Indexed on: 09 Jun '11Published on: 09 Jun '11Published in: Surveys in Geophysics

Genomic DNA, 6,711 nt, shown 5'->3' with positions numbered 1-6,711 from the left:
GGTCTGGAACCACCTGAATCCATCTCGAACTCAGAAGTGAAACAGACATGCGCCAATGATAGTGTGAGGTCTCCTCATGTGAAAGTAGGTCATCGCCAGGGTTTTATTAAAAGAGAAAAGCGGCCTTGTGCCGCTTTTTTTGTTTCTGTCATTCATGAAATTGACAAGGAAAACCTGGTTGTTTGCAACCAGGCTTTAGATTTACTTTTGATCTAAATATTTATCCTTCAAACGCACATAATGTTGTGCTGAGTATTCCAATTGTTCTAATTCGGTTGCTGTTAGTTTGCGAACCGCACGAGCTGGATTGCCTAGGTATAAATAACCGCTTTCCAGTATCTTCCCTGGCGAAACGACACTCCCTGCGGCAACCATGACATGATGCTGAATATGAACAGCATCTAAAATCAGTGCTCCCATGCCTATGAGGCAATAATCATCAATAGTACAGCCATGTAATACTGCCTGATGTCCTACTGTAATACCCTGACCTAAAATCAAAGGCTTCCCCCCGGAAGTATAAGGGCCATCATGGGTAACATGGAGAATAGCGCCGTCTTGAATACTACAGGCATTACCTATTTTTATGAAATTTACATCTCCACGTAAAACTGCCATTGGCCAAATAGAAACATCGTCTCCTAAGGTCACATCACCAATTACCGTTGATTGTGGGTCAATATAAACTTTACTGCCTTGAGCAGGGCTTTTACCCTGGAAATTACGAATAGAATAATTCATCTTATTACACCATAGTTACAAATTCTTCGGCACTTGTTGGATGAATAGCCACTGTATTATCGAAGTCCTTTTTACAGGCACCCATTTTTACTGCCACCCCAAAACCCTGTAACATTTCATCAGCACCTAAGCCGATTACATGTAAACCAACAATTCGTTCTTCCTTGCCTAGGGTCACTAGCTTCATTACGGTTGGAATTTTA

Calculations were performed with the Earth system model of intermediate complexity LOVECLIM to study the response of the Greenland and Antarctic ice sheets to sustained multi-millennial greenhouse warming. Use was made of fully dynamic 3D thermomechanical ice-sheet models bidirectionally coupled to an atmosphere and an ocean model. Two 3,000-year experiments were evaluated following forcing scenarios with atmospheric CO2 concentration increased to two and four times the pre-industrial value, and held constant thereafter. In the high concentration scenario the model shows a sustained mean annual warming of up to 10°C in both polar regions. This leads to an almost complete disintegration of the Greenland ice sheet after 3,000 years, almost entirely caused by increased surface melting. Significant volume loss of the Antarctic ice sheet takes many centuries to initiate due to the thermal inertia of the Southern Ocean but is equivalent to more than 4 m of global sea-level rise by the end of simulation period. By that time, surface conditions along the East Antarctic ice sheet margin take on characteristics of the present-day Greenland ice sheet. West Antarctic ice shelves have thinned considerably from subshelf melting and grounding lines have retreated over distances of several 100 km, especially for the Ross ice shelf. In the low concentration scenario, corresponding to a local warming of 3–4°C, polar ice-sheet melting proceeds at a much lower rate. For the first 1,200 years, the Antarctic ice sheet is even slightly larger than today on account of increased accumulation rates but contributes positively to sea-level rise after that. The Greenland ice sheet loses mass at a rate equivalent to 35 cm of global sea level rise during the first 1,000 years increasing to 150 cm during the last 1,000 years. For both scenarios, ice loss from the Antarctic ice sheet is still accelerating after 3,000 years despite a constant greenhouse gas forcing after the first 70–140 years of the simulation.